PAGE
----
Best Camping Toilet | Survival Life!

Best Camping Toilet

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One of the problems with modern toilets is they have a large amount of water associated with them. In most cases, the toilet needs water to operate. Having enough water can be a problem if you don’t have ready access to freshwater to fill up the tank or bowl.

The solution is to either carry enough water on your person or pack a portable camping toilet. The toilet will allow you to do your business without using any fresh water at all. Also, ways to safely dispose of the waste are in this article about choosing a portable camp toilet.

For water for your portable camp toilet, this could be an option if you will not moving around and be in the same place. Or if you will be coming back to basecamp, it would work well as your water storage.

50-Gallon Barrel

A common way to utilize rainwater in a survival situation is through a 50-gallon barrel. The water collected will be naturally filtered and purified by the barrel through its filtering process.

For old barn wood in the barrel, use a waterproof sealant to create an airtight seal. The seal will prevent any excess moisture from causing your barrel to rot from the inside out.

There are several different designs for portable camping toilet

Reliance Luggable Loo

The Luggable Loo is designed with a handle makes it easy to transport. The Reliance is of durable polyethylene, and the bucket can hold 200 pounds before giving in under pressure.
 

 
The seat fits snuggly inside the bucket to ensure everything stays in place and no unwanted odors escape.

The manufacturer says that this product will last up to at least ten years when used correctly. Although it may seem like something you’d find in a typical household, this bucket has proven its value time and time again among campers and hikers.

It’s easy to clean and easy to use. Weighs in at three pounds, it is reasonable to purchase. The bags are low-cost and include pre-treated chemicals the Loo uses to break down waste.

Cleanwaste GO Anywhere Portable Toilet Seat

The Cleanwaste GO Anywhere Portable Toilet Seat is lightweight, easy to use, and perfect for outdoor excursions. The legs on the GO Anywhere fold down so the toilet seat can fit in a backpack or be carried in a car trunk.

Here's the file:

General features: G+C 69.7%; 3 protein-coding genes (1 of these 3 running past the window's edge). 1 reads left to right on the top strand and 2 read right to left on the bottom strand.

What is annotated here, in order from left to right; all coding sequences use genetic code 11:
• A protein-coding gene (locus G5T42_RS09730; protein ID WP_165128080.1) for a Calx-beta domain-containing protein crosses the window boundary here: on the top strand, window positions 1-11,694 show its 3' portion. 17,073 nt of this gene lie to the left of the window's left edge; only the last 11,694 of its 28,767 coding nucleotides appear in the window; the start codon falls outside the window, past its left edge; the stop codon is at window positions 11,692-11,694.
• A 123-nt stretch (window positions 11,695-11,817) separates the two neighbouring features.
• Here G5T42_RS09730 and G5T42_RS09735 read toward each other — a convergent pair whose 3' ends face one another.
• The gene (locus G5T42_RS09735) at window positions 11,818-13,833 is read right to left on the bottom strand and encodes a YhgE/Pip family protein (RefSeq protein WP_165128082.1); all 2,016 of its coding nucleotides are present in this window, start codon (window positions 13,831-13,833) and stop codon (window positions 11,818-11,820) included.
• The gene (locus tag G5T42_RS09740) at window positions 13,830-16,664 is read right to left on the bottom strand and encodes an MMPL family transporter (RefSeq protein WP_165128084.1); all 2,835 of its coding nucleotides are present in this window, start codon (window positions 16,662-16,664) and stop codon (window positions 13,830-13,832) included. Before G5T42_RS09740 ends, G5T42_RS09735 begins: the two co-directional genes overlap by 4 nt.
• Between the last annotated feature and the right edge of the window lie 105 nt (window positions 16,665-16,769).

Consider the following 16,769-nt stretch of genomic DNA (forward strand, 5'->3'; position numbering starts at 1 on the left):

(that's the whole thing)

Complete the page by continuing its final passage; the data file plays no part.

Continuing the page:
The Cleanwaste GO Anywhere weighs 7 pounds and folds up to less than 3 pounds. When fully unfolded, the waste canister bag stretches out. The waste canister will hold 250+ uses before you need to dispose of it. The weight capacity for this toilet seat is 500 pounds.

The toilet seat is designed to be on the ground. It is not made for hanging off a tree or from a structure to do your business. The Cleanwaste GO Anywhere gives you the option of adding their biogel to your waste canister bag to break down any leftover waste.
 

 
The canister is reusable, and the biogel ensures that nothing will leak out of the bag. The GO Anywhere does not have a water source built-in. Because this option does not flush away waste, you need to bring your water to use the GO Anywhere without disgusting results.

Green Elephant Folding Commode

The Green Elephant is a lightweight, portable camping toilet. It’s easy to set up and use in an emergency. It’s a good idea to get some practice using it before you need it in an actual emergency scenario.
 

 
Since this commode folds down, it can hook onto your backpack. Weighs in at 3.5 pounds, it comes with an eight-gallon bag for collection of waste. Purchase the chemicals separately to break down the waste.

Instructions to Use the Green Elephant Folding Commode

The only real downside to this commode style is that you must use your hands or other tools to remove the toilet’s waste. Place it into your appropriate waste container if you don’t want it sitting around in your camp.

Of course, you can take the whole thing with you and dump it at your “proper waste” location on your way out of the wilderness. The Green Elephant is a good option for those who want something that has a decent capacity that is not too pricey.

Once again, be sure to get some practice setting this up ahead of time so you can do it quickly in an emergency. Perhaps use it once or twice before your bug out to make sure you aren’t wasting time setting it up when you need to go.